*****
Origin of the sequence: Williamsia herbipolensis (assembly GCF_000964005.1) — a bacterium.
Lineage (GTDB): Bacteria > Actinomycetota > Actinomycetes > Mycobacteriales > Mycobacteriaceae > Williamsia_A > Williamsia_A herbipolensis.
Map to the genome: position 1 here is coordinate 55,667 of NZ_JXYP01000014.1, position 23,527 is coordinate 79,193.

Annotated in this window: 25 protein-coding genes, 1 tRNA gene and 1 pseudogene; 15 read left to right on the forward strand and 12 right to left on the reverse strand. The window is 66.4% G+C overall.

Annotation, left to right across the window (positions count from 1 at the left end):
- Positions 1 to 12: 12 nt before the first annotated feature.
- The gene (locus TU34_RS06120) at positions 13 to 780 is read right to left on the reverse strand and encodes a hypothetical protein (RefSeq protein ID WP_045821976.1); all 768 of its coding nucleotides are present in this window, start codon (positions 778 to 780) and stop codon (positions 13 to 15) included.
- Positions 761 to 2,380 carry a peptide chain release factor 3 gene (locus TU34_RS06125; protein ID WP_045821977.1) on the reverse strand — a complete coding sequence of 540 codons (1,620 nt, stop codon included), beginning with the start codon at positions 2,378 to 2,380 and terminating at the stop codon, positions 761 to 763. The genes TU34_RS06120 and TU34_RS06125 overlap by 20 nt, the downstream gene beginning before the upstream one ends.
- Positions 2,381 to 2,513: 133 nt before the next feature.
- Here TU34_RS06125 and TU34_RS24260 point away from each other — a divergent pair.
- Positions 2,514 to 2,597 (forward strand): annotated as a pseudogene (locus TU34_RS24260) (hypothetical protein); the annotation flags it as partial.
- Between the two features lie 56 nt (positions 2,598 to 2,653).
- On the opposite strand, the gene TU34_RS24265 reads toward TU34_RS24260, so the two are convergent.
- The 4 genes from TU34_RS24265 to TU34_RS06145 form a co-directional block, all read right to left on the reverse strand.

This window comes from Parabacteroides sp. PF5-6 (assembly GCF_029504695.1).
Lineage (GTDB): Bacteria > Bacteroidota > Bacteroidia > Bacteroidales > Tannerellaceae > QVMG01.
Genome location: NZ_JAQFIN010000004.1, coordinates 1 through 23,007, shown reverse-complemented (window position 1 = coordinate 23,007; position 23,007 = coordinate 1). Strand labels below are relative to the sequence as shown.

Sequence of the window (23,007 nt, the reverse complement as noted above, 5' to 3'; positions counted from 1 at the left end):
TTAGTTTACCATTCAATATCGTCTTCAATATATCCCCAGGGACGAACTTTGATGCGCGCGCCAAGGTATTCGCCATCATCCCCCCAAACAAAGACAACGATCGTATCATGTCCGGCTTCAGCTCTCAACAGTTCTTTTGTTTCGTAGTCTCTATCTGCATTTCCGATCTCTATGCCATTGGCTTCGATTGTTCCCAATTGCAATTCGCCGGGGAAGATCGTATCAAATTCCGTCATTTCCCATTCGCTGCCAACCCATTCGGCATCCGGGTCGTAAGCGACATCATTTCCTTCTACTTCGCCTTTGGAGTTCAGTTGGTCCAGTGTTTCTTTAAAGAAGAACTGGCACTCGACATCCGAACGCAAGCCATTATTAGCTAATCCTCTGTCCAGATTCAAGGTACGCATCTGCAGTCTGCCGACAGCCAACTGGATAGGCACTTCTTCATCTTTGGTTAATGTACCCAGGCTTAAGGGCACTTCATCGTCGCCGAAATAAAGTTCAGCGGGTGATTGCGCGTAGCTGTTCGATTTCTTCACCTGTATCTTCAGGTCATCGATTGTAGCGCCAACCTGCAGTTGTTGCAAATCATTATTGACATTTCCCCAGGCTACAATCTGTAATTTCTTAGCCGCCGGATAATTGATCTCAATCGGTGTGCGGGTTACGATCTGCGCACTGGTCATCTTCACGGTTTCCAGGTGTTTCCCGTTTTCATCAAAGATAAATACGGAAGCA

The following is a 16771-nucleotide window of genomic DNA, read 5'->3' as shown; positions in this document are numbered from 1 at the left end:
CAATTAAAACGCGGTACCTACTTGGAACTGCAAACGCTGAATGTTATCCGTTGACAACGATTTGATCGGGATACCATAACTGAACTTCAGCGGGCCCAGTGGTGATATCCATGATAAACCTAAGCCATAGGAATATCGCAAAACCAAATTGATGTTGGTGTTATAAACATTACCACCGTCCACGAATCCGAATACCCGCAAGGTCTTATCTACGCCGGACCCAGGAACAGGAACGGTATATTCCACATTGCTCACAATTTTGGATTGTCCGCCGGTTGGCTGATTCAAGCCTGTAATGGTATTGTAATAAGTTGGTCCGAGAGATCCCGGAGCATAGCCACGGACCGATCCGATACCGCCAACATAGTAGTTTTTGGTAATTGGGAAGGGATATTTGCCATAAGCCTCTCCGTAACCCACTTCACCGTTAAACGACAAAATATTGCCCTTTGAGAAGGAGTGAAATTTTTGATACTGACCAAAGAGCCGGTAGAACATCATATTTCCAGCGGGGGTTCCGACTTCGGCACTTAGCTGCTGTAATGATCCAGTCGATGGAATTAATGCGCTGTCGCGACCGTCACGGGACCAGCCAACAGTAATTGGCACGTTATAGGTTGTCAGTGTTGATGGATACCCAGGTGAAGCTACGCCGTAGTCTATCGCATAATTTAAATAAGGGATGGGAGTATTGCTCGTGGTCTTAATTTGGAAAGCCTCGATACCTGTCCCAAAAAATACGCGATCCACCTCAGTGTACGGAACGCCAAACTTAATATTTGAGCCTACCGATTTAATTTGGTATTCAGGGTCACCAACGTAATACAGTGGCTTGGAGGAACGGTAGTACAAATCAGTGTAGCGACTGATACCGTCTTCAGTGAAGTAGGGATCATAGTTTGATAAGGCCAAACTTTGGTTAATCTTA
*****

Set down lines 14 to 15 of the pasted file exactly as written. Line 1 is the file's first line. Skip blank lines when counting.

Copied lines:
- The 4 genes from TU34_RS24265 to TU34_RS06145 form a co-directional block, all read right to left on the reverse strand.

This window comes from Parabacteroides sp. PF5-6 (assembly GCF_029504695.1).